Chapter 8


Chapter 8

Spock woke from first level sleep to see Peter standing by the bed gazing at him. The child looked solemn, but no longer frightened. Spock's ears caught the sound of water; Amanda was in the shower.

"Good morning, Peter. Are you well?"

"Good morning, Mr. Spock, yes, I'm fine but I'm very hungry. Do you think they'll give us food?" His eyes asked an unspoken question. Are they going to starve us?

Spock almost smiled, but caught himself in time. He eyed Peter and answered seriously, "I am very sure we will have food in a few minutes, Peter. The Orion assured me we would be treated well, and I have no reason to doubt his word. In the meantime, if you distract your attention, the feeling of hunger will abate. Perhaps when my mother has finished, you, too, would like to shower."

"I don't think so, Mr. Spock." Peer said, with every young boy's disdain for showers and cleanliness in general.

"I think it would be best," Spock told him firmly, reading the small face without difficulty. "Your Uncle Jim would expect you to adhere to your regular routine as much as possible, especially your hygiene and diet. We will try to do so as much as we can under present circumstances."

As if in answer to Peter's plea, the transporter whined and three trays of food materialized along with some clothing and various other articles in boxes. Spock was impressed once again with the pinpoint accuracy of their transporter technology. He sat Peter down at the table and set his tray of food in front of the child. Everything looked suitable for the little boy to eat, eggs, toast, juice, milk and fruit.

"Peter, I will taste these food items to see if they are safe for you to eat."

'That is not necessary, Mr. Spock. I can assure you that everything is perfectly safe for the boy and for yourselves to eat." The comm unit and camera had come on, and the masked Orion spoke softly. It was not the same man as the hoarse voice one. "You will find clothing for the child and games for him, also a reader and chess set in the boxes. As to exercise, we have not decided." He paused. "You will be interested to know that our demands were communicated to your father this morning. We will keep you informed of further developments." Without another word and with no warning, the Orion closed the transmission.

"A man of few words," murmured Spock.

Spock took a seat by Peter to think about Sarek's and Jim's reaction to the Orion's demand. "Eat, Peter. After your breakfast I have a small task for you to do."

Amanda came in fresh from her shower. She had found more suitable and casual clothing in the box in the bedroom.

"Good morning, Spock and Peter, I see our breakfast has arrived."

"Sit down, mother. We must all eat and keep our strength up. Also, if we set up a routine, the time will seem to pass more quickly, subjectively speaking of course," Spock told her with his usual precision.

Amanda nodded her agreement and sat down by Spock. The food was good and hot and they ate hungrily.

"Mother, we must try to determine where we are and if possible, find a way to get out of here."

Amanda looked pointedly at the camera and comm unit.

Spock following her glance nodded in comprehension. "It doesn't matter, mother. As far as I have been able to determine, we are only observed and over heard when the devices is on. There is no way we can be monitored when they are off. I investigated the comm unit and the camera and they are standard, regulation issued, and not enhanced in any way."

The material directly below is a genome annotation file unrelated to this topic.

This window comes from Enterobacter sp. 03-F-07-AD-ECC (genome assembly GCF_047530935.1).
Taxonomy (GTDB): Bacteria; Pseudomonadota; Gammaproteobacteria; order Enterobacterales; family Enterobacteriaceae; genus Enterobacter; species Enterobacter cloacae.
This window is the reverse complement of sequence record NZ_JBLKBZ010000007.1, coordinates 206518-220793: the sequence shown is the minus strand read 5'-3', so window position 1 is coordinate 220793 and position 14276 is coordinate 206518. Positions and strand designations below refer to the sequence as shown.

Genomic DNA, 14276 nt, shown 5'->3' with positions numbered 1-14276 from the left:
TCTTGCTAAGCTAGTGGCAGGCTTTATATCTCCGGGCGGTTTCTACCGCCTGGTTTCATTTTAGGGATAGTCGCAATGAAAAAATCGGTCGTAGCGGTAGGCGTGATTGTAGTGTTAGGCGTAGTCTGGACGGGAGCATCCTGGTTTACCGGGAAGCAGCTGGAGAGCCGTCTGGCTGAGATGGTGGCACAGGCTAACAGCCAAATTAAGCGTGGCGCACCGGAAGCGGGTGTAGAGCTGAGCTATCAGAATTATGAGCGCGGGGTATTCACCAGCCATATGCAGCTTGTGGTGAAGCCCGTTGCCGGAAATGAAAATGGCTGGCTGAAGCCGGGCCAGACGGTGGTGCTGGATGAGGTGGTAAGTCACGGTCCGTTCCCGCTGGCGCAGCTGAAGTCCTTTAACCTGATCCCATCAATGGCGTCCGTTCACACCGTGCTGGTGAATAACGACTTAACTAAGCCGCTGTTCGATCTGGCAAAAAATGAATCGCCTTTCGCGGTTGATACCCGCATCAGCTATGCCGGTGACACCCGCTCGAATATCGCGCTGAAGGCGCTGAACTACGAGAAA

"Well that's a relief! I hated the thought they were watching our every move."

Spock turned to Peter. "Have you finished your breakfast and milk, Peter?"

"Yes sir. It was good," sighed Peter. "I'm full."

"But not for long, I bet," said Amanda softly to Spock.

"Good. Now I have a task for you. We will go over to the far wall to the three small windows. I will get on one of these chairs, and then you will climb on my shoulders and look through each one and tell me exactly what you see. Peter, you must observe very carefully; describe every single detail visible, no matter that it looks unimportant or insignificant."

Spock was 187.96 cm. tall, the chair was 45.72 cm high, and Peter was 139.70 cm. tall. Their combined heights would be more than enough for Peter to look out the window. Spock put the chair under the windows close to the wall.


"Yes, sir."

Spock climbed on the chair and leaned over and effortlessly picked Peter up and sat him on his shoulders. "Peter, hold on to the wall and very slowly begin to stand on my shoulders, keep holding on to the wall as you stand up. I will hold your legs so you won't fall. Don't be afraid," Spock spoke reassuringly.

Amanda stood by Spock looking up anxiously until Peter said, "I'm not afraid, Mr. Spock." She relaxed and smiled up at the little boy.

"Peter peered through the first window. "It's kind of dirty," he reported.

"Mother, please get a cloth so he can clean it."

Amanda quickly reached up and gave Peter the scarf she had worn at the party. Peter scrubbed at the window and peered through it again.

"Mr. Spock, there's a walk not far from the windows. There's grass all around the walk, and a sign that says, 'Keep off the Grass' and a black railing made of metal and a flower bed with roses. I don't see anything else from this window."

"All right, Peter, I'm going to pull you down so we can move the chair to the next window. Hold on to the wall and sit back down on my shoulders."

"Be careful, Spock," Amanda cautioned as Spock slowly and carefully pulled Peter off his shoulders and set him back down on the floor.

They moved to the next window and Peter was put on Spock's shoulders again. He was enjoying himself now. It was fun to be so high up and he felt important reporting to him.

"Now I see something shiny on a big stone. It's a sign, but I can't read it from here, it's too far away. Mr. Spock, I see birds too, lots of birds."

"What kind of birds?'

"They look like sea gulls, yes, yes, they are seagulls!"